Basic training, sometimes called puppy training, goes over the basics of dog training in the simplest manner possible. It is more for the first time dog owner that needs help in all areas of puppy training.
Dog Training Classes
In these classes expect to go over terms such as crate training, housebreaking and your simpler commands like leave it, and drop it. You will go over a release command such as “okay” and basic commands such as “sit, lie down, come, stay, heel” and combinations of these as your pup gets better at them.
Most of these classes are fun for your dog. They include socialization with other people and dogs as well as games. Try and pick a class with no more than ten students per instructor. This gives everyone involved a chance for one-on-one time with their trainer which is important if you have any questions about what you have learned.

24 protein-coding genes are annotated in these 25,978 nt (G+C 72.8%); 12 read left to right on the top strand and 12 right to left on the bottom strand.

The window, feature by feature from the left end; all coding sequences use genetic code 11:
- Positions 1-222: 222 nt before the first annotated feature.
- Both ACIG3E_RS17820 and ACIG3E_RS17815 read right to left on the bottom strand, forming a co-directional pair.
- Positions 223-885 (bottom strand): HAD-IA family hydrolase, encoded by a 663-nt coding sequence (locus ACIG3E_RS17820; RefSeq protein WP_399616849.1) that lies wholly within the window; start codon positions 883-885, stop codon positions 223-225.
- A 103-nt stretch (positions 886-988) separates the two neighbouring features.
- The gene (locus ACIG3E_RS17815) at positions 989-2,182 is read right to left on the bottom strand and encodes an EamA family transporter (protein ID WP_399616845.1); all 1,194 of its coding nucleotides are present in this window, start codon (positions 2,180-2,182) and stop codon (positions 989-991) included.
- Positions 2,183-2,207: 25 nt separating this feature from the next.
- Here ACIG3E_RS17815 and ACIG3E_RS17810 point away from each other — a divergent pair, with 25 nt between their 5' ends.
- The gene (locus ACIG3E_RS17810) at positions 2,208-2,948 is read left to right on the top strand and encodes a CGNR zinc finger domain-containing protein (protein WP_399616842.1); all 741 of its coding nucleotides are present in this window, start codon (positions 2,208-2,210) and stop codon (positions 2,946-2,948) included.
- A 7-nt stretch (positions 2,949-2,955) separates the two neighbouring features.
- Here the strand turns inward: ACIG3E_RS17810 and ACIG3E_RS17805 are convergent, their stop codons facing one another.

Positive Reinforcement Training
Pick a class that promotes positive reinforcement training rather than negative reinforcement training. The way your puppy or young dog is taught now determines his outlook on all other training in the future. These classes are more for the owner than for the dog, however the dog reaps the benefits of all the attention and with positive methods used, will enjoy training in the future.
After you go through basic training with your puppy or young adult dog you will most always have the option of a “higher education” for your beloved pet. Advanced training reinforces what the dog has learned from basic training and takes it a step further.
The heel becomes perfected, off leash commands are introduced and your dog will perfect his training in these classes as more precision is required to pass. You will learn new commands like “finish” which puts your dog back at the heel position when he comes to you, and your dog will enjoy new games and even more dogs to play with.
Since the beginning of the relationship between wild wolves and man, dogs have had jobs to do. When man first started breeding different kinds of dogs long ago, they all were meant for different things. Our close relationships with our dog friends are based on their ability to be taught to work for us and the drive with which they do so.
Next, we’ll look at some of the many specific types of obedience training.
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